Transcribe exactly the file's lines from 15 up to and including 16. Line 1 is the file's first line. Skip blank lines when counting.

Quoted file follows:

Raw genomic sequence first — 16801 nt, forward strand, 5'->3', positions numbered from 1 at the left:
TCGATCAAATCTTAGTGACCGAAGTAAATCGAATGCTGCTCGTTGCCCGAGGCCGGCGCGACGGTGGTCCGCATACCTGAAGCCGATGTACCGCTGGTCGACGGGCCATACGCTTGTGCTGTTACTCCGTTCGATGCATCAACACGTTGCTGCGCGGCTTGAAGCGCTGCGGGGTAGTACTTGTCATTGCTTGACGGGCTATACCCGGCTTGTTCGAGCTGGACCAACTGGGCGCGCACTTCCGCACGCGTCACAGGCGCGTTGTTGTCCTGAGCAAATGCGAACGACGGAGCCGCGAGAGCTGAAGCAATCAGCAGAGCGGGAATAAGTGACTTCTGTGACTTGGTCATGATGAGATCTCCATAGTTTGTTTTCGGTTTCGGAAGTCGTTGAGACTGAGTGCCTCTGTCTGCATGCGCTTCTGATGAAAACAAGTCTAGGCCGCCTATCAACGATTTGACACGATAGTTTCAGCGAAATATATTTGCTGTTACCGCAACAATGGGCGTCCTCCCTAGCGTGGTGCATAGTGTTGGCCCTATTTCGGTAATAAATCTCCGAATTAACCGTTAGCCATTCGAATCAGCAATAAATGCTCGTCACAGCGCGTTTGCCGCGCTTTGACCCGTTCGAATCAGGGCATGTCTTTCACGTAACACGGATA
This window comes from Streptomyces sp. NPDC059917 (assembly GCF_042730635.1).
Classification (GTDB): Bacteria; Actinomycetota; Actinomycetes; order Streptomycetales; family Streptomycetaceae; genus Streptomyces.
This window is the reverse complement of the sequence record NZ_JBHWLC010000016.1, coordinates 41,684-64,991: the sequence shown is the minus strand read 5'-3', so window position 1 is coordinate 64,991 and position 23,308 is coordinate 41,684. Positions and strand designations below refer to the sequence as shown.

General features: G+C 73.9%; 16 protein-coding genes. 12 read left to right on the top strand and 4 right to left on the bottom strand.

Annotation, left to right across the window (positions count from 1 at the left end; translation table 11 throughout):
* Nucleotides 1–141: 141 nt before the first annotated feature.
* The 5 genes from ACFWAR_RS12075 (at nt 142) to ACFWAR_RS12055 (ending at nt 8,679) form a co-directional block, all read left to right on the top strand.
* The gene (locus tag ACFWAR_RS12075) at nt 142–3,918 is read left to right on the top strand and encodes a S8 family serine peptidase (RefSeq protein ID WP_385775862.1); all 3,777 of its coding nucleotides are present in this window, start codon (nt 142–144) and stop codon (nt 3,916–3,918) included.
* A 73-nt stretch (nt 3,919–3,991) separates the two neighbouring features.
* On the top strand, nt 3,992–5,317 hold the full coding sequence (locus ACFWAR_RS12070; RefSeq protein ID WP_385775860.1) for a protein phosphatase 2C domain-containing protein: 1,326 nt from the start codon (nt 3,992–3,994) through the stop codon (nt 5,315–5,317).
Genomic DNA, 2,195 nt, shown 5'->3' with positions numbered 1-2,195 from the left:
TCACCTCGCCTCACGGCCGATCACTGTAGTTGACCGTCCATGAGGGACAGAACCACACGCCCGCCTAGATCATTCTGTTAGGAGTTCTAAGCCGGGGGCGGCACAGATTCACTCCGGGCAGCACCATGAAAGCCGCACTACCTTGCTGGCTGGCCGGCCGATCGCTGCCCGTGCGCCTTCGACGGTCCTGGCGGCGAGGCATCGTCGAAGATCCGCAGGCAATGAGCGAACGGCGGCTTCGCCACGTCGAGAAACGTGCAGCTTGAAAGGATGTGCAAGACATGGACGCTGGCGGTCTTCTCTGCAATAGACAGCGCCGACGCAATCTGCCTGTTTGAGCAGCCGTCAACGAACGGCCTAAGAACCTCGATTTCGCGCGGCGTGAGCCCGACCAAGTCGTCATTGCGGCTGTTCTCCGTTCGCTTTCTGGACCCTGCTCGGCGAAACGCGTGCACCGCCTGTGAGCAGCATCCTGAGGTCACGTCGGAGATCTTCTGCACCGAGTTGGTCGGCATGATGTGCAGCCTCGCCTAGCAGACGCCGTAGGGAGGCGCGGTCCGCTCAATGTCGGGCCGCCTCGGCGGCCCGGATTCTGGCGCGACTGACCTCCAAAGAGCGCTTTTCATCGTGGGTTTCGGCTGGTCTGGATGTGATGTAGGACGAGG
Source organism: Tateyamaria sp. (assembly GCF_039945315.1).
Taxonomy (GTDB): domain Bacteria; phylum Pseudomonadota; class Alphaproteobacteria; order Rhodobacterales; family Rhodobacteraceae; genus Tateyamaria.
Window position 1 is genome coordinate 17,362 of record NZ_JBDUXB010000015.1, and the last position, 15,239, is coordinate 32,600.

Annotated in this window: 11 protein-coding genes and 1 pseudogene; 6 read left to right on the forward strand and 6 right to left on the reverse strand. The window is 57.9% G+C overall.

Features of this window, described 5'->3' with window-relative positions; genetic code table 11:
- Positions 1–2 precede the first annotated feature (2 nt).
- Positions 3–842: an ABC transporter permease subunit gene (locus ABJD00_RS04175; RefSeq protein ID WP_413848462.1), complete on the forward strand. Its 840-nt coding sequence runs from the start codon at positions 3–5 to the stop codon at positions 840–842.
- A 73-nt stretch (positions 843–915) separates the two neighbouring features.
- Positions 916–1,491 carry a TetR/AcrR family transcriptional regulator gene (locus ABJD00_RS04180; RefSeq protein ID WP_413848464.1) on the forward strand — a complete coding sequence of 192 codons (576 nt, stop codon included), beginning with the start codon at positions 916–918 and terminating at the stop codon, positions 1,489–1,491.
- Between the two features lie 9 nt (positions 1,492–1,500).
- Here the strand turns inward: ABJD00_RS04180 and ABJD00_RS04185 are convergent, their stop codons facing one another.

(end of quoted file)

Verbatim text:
Source organism: Tateyamaria sp. (assembly GCF_039945315.1).
Taxonomy (GTDB): domain Bacteria; phylum Pseudomonadota; class Alphaproteobacteria; order Rhodobacterales; family Rhodobacteraceae; genus Tateyamaria.